His voice cracking with exasperated rage, Andre Villas-Boas escalated his war of words with the media yesterday, railing against Chelsea's perceived treatment at the hands of biased television pundits, scandal-mongering managers and, in particular, Gary Neville, the "comic and ridiculous" Manchester United defender-turned-Sky analyst rapidly becoming the Portuguese's bête noir.
Villas-Boas had taken the chance after his team's impressive 3-0 victory over Valencia on Tuesday night to suggest that the result had served as a "slap in the face" to all those critics who had participated in a campaign of "continuous persecution" of Chelsea over the last two months, a period in which the 34-year-old had overseen five defeats in 10 games.
At his club's Cobham training ground yesterday lunchtime, though, after appearing relaxed for much of his weekly press briefing, Villas-Boas went a step further, singling out Neville for particularly vituperative treatment in response to a number of comments made after the Premier League defeat to Liverpool last month and before Tuesday's Champions League tie.
"Comic criticism, and lack of in-depth criticism from top ex-professionals, when they take the route to the ridiculous, I think I have a word to say," said Villas-Boas. "Most people don't even bother with what they say. But if they opt for the ridiculous, I have to defend myself and my players. I have to be aggressive, I think that is fair.
"Most of these people have a past related to a single club, their favourite club, which in the end brings a likely biased position in their opinion-making. When they take the option of the ridiculous, it is unfair. You cannot approach a top Brazil central defender saying he is commanded by a kid with a PlayStation [as Neville did]. That is ridiculous. Be careful what you are saying. They are the most important team in the world. He is one of the best central defenders in the world.
"I know Chelsea have these people – maybe fewer – but you cannot be a top defender like he was, a top Manchester United defender like he has been, and take a ridiculous route. I would say this to his face with pleasure. You cannot speculate about Chelsea's dressing room [as Neville did before the Valencia tie]. What does he know about our dressing room? Does he even know how to get here [to Cobham]? Does he even know where Cobham is? You cannot speculate or invent, based on informants or speculation. I was watching television [when he said it]. I was gobsmacked."
Neville's analysis of Chelsea's fixture with Manchester City on Monday night, given Villas-Boas's evident fury, will no doubt make interesting viewing. The suspension of Luiz – thanks to a booking sustained for a foul on Demba Ba at Newcastle for which their manager Alan Pardew felt he should have been dismissed – does at least mean there will be no repeat of his criticism of the Brazilian. The loss of his central defender, though, clearly still rankles.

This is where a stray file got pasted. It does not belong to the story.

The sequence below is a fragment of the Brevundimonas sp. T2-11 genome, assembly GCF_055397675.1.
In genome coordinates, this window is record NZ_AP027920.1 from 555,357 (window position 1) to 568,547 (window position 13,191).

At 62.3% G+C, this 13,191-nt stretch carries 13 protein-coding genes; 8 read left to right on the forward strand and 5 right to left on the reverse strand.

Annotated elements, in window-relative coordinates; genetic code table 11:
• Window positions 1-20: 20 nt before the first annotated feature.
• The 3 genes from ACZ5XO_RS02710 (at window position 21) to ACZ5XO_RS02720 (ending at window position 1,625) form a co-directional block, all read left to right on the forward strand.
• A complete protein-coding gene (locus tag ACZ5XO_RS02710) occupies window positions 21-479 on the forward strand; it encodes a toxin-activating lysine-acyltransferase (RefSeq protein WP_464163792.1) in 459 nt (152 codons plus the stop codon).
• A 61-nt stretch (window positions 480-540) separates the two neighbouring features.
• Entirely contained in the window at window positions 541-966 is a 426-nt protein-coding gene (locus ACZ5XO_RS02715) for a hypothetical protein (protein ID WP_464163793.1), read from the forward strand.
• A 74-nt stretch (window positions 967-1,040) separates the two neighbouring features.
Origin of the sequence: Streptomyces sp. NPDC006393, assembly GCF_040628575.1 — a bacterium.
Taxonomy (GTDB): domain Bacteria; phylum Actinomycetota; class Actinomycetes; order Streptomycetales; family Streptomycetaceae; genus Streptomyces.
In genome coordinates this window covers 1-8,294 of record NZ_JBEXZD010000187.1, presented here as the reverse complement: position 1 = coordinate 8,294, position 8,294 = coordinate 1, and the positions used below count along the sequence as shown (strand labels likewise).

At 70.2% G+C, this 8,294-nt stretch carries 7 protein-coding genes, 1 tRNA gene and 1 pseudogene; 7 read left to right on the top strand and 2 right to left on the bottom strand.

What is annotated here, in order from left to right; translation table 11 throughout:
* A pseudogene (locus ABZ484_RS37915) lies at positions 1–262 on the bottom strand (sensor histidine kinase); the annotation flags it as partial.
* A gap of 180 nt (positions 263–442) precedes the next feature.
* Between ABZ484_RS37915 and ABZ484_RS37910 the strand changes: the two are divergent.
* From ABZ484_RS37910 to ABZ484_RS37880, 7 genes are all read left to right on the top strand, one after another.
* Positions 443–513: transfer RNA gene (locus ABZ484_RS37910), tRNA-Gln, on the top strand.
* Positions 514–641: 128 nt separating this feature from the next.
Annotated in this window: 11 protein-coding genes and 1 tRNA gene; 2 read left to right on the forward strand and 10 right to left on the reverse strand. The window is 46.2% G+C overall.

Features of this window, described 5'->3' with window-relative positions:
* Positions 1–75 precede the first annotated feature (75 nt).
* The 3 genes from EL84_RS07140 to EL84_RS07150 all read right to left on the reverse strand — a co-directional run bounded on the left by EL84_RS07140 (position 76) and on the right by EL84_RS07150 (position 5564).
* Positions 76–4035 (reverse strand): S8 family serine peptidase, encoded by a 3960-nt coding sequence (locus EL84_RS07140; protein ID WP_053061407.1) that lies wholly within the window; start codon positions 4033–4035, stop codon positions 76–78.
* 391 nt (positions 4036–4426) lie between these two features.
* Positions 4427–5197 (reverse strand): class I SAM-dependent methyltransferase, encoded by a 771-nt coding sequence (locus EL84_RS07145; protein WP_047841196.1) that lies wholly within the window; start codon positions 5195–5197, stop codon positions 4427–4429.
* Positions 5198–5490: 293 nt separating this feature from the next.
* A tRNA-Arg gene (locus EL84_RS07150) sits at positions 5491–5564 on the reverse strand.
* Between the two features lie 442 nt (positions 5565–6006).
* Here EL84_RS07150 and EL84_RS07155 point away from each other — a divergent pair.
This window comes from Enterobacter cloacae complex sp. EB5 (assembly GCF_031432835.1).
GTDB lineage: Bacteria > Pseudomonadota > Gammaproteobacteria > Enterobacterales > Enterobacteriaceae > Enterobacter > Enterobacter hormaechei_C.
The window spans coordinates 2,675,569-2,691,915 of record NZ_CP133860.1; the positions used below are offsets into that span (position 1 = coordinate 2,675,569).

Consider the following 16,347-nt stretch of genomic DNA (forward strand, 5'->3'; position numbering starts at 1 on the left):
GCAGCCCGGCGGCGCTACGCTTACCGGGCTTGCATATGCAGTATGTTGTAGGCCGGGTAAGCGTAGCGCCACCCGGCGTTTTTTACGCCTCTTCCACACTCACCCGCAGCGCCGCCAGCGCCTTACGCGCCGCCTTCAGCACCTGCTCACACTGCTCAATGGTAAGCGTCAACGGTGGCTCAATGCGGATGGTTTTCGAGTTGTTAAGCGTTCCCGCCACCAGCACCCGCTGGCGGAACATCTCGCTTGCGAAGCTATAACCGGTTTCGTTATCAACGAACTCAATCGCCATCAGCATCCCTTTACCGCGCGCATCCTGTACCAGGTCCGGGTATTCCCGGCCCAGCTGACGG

"Nobody focused on the fact that maybe Ba is offside on the challenge," he said. "Everybody opted to give him the red card straightaway. Alan Pardew made a big scandal out of it, but the guy is offside. And this is a manager who got a [dubious] penalty to draw 1-1 at Old Trafford making a big scandal out of it. Maybe the linesman should have done his work and maybe Pardew was lucky – he even got a free-kick out of it, and I got a yellow card and a player suspended. Maybe I should have got the card rescinded because the linesman did not give an offside."
Villas-Boas's impassioned outburst could, no doubt, be taken as proof that the Chelsea manager is starting to feel the strain of a season which he admits remains on the brink. Defeat to the Premier League leaders – and the country's "media darlings" – on Monday would, he acknowledges, in all reality mean "there is at least one team less in the running" for the title.
There were also comments that could be interpreted as signs of his increasing defensiveness. His admission that the Chelsea team he has produced in the last week in order to arrest the club's slide is not "the Chelsea we are creating, for sure" was one, as was his suggestion that he agrees with Didier Drogba's assessment that the striker can continue at the highest level for two more years.
"The club have to agree that players who perform and the players who should continue," he said, revealing that talks over a new contract for the Ivorian – whose existing deal expires this summer and who had been expected to depart the club – are ongoing.